However, the middle is empty. And this characteristic of the painting, which allows enough empty space to reflect sunyata, shows that every phenomenon human beings experience isn’t independent. They can’t be separated and have no inherent existence, which can be experienced through these paintings, as those empty spaces remind us of how every phenomenon is connected.
And in his painting, Echoes of Voidness, one can truly experience this concept of sunyata, on which Chan paintings are based. In this painting, there are mountains scattered around. Likewise, we see a boat sailing and the sea waves falling along with the sea stacks. This inclusion of multiple geographical locations might be unusual as geographically it’s not possible to see mountains and sea in the same place.
However, through the painting, he embodies the values of Chan paintings, which evoke the emptiness of nature. Through the painting, he establishes that every phenomenon, be it high mountains or the chilling sea, is interconnected and will be incomplete without the existence of each other.
And hence the title is apt, as the painting reverberates the voidness, the emptiness of natural phenomena as they co-depend on each other for their very existence.
Another significant observation one can find is the nature of the subjects he paints. Most of the paintings depict free-flowing natural phenomena. For instance, in his painting, I Paint like Rivers Flow, we see a waterfall falling. Above the waterfall, there is a suspension bridge, which moves with the wind. Likewise, in another painting, titled ‘Gone with the Wind’, he paints prayer flags gushing with the speed of the wind. Edou says that this is done to show the fleeting nature of natural phenomena.
Similarly, in many of his paintings, we also see calligraphy, poems and the marks of red stamps, which according to Edou is common in Chan paintings.
“The red stamps are issued by the art collectors to indicate that they have been bought or collected by them,” says Edou.
But the very red stamps also add colour to the monochromatic paintings, creating a contrasting pattern as well as depicting the fleeting nature of the painting, which like nature travels through time, not staying stable or permanently in one place.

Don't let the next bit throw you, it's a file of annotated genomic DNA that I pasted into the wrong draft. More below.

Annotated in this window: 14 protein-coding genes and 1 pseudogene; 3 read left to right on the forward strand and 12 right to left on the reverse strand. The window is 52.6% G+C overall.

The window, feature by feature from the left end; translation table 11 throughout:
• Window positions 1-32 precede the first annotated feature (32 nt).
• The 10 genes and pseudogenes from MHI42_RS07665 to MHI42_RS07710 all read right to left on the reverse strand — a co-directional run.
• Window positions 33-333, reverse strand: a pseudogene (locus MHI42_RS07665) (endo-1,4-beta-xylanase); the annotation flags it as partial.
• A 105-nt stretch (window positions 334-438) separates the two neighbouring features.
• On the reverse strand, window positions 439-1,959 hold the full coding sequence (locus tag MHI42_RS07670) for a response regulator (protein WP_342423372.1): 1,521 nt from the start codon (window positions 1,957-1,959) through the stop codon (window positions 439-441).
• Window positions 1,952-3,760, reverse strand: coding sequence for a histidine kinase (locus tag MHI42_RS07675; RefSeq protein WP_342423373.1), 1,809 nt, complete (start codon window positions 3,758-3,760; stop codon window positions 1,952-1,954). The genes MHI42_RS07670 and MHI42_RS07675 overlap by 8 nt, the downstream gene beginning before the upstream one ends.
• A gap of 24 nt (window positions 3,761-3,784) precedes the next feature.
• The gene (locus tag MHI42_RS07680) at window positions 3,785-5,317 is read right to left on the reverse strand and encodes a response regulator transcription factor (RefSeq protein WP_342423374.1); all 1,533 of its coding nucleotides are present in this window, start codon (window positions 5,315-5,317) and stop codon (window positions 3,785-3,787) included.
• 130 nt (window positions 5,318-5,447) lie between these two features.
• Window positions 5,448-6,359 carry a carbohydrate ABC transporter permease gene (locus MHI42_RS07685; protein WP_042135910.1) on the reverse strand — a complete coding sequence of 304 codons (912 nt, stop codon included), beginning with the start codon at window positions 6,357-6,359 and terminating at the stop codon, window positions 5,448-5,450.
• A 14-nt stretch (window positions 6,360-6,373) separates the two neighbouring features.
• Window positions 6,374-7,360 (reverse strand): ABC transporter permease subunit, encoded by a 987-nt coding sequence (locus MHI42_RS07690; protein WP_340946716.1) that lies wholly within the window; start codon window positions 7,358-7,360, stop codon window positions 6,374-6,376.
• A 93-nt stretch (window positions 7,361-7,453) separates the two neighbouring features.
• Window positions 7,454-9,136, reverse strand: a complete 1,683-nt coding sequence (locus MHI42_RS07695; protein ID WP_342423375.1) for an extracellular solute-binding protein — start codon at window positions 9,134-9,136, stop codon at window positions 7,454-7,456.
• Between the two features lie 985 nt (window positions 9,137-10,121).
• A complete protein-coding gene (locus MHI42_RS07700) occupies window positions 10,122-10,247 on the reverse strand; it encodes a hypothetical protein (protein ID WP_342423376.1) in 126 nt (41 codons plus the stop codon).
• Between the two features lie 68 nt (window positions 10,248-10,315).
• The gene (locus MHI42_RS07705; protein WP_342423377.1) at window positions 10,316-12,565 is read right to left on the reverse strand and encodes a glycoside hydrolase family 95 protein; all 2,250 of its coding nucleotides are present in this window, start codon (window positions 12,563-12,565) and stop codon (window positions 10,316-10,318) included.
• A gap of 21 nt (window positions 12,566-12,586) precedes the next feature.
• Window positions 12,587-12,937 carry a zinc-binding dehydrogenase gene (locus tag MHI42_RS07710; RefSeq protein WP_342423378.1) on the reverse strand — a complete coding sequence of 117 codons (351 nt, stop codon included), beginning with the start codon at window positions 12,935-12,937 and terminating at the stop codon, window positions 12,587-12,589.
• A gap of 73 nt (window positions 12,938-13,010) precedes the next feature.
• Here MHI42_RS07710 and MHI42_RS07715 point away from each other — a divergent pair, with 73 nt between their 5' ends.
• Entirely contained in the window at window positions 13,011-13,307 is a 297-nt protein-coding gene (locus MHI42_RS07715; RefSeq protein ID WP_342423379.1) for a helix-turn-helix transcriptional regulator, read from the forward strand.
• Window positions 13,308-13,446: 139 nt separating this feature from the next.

The art gallery’s decision to exhibit Edou’s works after months of galleries being shut is risky, as for common people, without any prior knowledge of Chan paintings, it can be difficult to comprehend the brilliance or to understand the creativity of the artist.
However, the art gallery, through brochures and mini-posters, provides enough information that helps the audience to understand the art form and its essence and what Edou is trying to paint. Likewise, on the ground floor at the corner of the gallery, inside a box covered with a glass, which is kept on a table, the brushes and other mediums that help in making the ink paintings are also kept, helping ones who are curious know how these paintings were made.
Since there are more than three dozens of his paintings, which mostly depict nature, visitors may find a few of them repetitive because of the same subject matter.
But all of the paintings have been created with equal precision, and the audience will leave in awe of the skills he possesses as doing ink paintings requires a lot of patience and dedication.
“For me, painting is like doing meditation,” says Edou. And for art lovers, this exhibition will also feel like mediation, as through his paintings, one will enter a meditative state, contemplating the subjects he paints, which will help the visitors to imagine a peaceful reality of nature, far from the chaotic reality we all are part of now.
The exhibition will be held until January 10, 2021, at Siddhartha Art Gallery, Baber Mahal Revisited.